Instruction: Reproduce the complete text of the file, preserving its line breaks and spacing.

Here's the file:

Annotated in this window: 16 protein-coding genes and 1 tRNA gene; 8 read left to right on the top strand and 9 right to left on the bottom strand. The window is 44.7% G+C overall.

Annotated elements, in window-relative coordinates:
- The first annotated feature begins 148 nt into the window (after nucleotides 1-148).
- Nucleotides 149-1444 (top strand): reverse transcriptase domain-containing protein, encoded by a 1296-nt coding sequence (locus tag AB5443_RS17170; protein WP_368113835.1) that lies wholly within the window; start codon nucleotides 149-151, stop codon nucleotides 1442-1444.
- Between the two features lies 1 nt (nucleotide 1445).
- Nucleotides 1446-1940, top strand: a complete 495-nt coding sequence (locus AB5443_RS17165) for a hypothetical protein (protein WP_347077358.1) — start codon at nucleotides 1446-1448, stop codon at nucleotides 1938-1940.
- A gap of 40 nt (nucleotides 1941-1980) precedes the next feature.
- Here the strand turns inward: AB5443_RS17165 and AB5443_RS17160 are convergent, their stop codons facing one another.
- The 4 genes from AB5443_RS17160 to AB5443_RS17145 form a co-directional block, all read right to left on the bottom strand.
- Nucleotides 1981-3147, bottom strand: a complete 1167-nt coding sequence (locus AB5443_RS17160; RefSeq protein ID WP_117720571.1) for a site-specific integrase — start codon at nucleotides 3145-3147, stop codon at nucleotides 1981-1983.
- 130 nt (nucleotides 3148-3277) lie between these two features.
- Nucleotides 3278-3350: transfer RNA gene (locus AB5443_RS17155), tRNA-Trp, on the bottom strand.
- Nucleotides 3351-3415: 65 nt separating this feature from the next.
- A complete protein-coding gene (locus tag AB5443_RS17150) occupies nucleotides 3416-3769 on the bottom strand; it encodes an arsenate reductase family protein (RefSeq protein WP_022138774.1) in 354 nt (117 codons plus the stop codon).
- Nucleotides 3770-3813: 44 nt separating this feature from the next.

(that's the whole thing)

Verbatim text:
Annotated in this window: 16 protein-coding genes and 1 tRNA gene; 8 read left to right on the top strand and 9 right to left on the bottom strand. The window is 44.7% G+C overall.

Annotated elements, in window-relative coordinates:
- The first annotated feature begins 148 nt into the window (after nucleotides 1-148).
- Nucleotides 149-1444 (top strand): reverse transcriptase domain-containing protein, encoded by a 1296-nt coding sequence (locus tag AB5443_RS17170; protein WP_368113835.1) that lies wholly within the window; start codon nucleotides 149-151, stop codon nucleotides 1442-1444.
- Between the two features lies 1 nt (nucleotide 1445).
- Nucleotides 1446-1940, top strand: a complete 495-nt coding sequence (locus AB5443_RS17165) for a hypothetical protein (protein WP_347077358.1) — start codon at nucleotides 1446-1448, stop codon at nucleotides 1938-1940.
- A gap of 40 nt (nucleotides 1941-1980) precedes the next feature.
- Here the strand turns inward: AB5443_RS17165 and AB5443_RS17160 are convergent, their stop codons facing one another.
- The 4 genes from AB5443_RS17160 to AB5443_RS17145 form a co-directional block, all read right to left on the bottom strand.
- Nucleotides 1981-3147, bottom strand: a complete 1167-nt coding sequence (locus AB5443_RS17160; RefSeq protein ID WP_117720571.1) for a site-specific integrase — start codon at nucleotides 3145-3147, stop codon at nucleotides 1981-1983.
- 130 nt (nucleotides 3148-3277) lie between these two features.
- Nucleotides 3278-3350: transfer RNA gene (locus AB5443_RS17155), tRNA-Trp, on the bottom strand.
- Nucleotides 3351-3415: 65 nt separating this feature from the next.
- A complete protein-coding gene (locus tag AB5443_RS17150) occupies nucleotides 3416-3769 on the bottom strand; it encodes an arsenate reductase family protein (RefSeq protein WP_022138774.1) in 354 nt (117 codons plus the stop codon).
- Nucleotides 3770-3813: 44 nt separating this feature from the next.